Even working with books, not every author's death hits you as hard as another's. After hearing the news of E. L. Konigsburg's passing, I felt I needed to revisit her classic From the Mixed-up Files of Mrs. Basil E. Frankweiler. It's a book that has stayed with me for years, a book I've given to every young reader in my life, and a book every New Yorker should read.
Claudia Kincaid is a knockout -- and completely one of a kind. Her desire to teach her parents a lesson in "Claudia appreciation" is one most children -- and honestly, even most adults -- can understand. When she decides to run away to the Metropolitan Museum of Art, all the reader can think about are the practical realities of her situation: Where will she bathe? What will she eat? Where will she sleep? Claudia has all those details under control, and her meticulous plan allows her and her brother, Jamie, to spend a few happy weeks inside the museum. They wash in the fountains, sleep in medieval beds, and cleverly hide from the museum guards. Everything changes for them when they first discover Angel, the mysterious sculpture that may or may not have been created by Michelangelo. Suddenly, Claudia and Jamie find themselves in the middle of a mystery as they work to discover Angel's origins.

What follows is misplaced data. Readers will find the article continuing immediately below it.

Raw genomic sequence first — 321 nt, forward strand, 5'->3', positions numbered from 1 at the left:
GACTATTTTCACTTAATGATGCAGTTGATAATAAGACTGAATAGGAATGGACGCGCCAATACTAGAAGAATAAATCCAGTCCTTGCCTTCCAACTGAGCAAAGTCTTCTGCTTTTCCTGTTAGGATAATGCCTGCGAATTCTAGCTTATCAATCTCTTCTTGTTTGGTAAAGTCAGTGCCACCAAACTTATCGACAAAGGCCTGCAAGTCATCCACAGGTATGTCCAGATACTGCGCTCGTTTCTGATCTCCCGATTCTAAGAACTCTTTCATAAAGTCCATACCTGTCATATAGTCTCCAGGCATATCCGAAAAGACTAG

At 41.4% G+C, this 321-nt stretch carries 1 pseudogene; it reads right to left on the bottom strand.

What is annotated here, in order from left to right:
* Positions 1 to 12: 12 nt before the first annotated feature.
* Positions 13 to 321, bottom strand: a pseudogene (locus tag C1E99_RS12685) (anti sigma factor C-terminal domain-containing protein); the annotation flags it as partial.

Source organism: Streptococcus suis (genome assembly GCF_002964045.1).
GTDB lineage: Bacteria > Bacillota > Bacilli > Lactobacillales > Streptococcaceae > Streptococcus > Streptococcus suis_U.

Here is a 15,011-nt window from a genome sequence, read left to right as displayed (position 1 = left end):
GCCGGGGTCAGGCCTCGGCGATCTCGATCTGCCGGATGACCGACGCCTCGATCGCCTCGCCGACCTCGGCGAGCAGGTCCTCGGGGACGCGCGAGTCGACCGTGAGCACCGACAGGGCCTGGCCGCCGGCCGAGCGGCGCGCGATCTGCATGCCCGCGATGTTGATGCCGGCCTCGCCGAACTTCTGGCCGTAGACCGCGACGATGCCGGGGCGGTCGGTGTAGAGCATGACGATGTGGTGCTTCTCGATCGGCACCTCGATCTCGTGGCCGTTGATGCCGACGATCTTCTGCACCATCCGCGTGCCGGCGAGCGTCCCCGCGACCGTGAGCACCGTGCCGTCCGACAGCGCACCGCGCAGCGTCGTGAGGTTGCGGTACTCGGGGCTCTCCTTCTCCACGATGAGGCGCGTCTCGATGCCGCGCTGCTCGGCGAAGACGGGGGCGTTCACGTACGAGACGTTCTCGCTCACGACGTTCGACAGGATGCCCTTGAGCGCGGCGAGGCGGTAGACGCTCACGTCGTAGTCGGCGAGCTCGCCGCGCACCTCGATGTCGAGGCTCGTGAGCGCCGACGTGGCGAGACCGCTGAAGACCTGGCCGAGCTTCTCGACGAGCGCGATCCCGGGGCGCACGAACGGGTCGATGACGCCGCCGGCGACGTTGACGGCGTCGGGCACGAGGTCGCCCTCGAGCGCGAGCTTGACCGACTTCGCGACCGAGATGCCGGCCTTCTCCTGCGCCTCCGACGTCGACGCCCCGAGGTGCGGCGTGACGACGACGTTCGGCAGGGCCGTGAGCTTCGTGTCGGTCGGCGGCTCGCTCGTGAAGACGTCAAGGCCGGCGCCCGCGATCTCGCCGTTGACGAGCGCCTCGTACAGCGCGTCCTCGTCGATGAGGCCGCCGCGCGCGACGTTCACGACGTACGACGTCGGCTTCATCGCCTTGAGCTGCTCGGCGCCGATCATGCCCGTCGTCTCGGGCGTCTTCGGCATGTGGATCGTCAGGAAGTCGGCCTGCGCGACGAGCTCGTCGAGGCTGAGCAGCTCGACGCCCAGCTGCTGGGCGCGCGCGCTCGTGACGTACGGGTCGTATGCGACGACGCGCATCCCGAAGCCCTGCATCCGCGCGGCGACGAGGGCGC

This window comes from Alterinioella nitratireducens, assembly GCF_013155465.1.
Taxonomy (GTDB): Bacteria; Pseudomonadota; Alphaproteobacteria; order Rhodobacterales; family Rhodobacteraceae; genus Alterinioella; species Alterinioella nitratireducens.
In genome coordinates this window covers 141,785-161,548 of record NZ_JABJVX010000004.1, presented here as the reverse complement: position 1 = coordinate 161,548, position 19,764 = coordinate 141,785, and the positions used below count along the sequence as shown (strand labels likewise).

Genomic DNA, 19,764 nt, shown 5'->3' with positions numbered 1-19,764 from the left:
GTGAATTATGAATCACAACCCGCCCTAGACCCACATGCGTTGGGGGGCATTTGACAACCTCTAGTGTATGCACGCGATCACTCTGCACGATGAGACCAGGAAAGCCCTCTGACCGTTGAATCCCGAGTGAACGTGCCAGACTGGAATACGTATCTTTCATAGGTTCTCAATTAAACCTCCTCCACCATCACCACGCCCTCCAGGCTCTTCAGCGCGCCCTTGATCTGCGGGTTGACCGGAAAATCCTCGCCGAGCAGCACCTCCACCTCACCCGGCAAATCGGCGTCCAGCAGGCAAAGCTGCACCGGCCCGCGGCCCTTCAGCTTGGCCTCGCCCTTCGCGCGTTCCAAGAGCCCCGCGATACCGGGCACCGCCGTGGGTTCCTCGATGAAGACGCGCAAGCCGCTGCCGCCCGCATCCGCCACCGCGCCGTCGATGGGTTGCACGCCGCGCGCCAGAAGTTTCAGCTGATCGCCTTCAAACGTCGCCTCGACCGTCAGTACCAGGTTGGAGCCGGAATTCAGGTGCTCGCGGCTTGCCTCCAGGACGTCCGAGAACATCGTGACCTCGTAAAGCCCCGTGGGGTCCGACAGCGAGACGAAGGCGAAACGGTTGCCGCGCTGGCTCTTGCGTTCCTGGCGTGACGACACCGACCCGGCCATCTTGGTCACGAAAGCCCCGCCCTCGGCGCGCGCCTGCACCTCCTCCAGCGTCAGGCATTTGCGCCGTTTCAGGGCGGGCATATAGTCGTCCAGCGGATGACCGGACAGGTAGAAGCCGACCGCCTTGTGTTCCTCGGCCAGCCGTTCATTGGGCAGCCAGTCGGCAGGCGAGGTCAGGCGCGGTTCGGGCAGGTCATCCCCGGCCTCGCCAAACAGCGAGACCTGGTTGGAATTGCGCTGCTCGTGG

Clever, sharp, and utterly charming, From the Mixed-up Files of Mrs. Basil E. Frankweiler is a classic worth revisiting every year. With characters that are as complex as they are likable, it's the novel's wry (and perhaps unreliable) narrator, Mrs. Basil E. Frankweiler, who captures our attention. We become so wrapped up in Claudia and Jamie's adventure that we forget that the novel is a letter explaining an addendum to Mrs. Frankweiler's last will and testament.
Every time I visit the Met, I refuse to leave before I've searched for the bed I believe Claudia and Jamie slept in, plotting my own way to sneak past the guards and snuggle in for the night.
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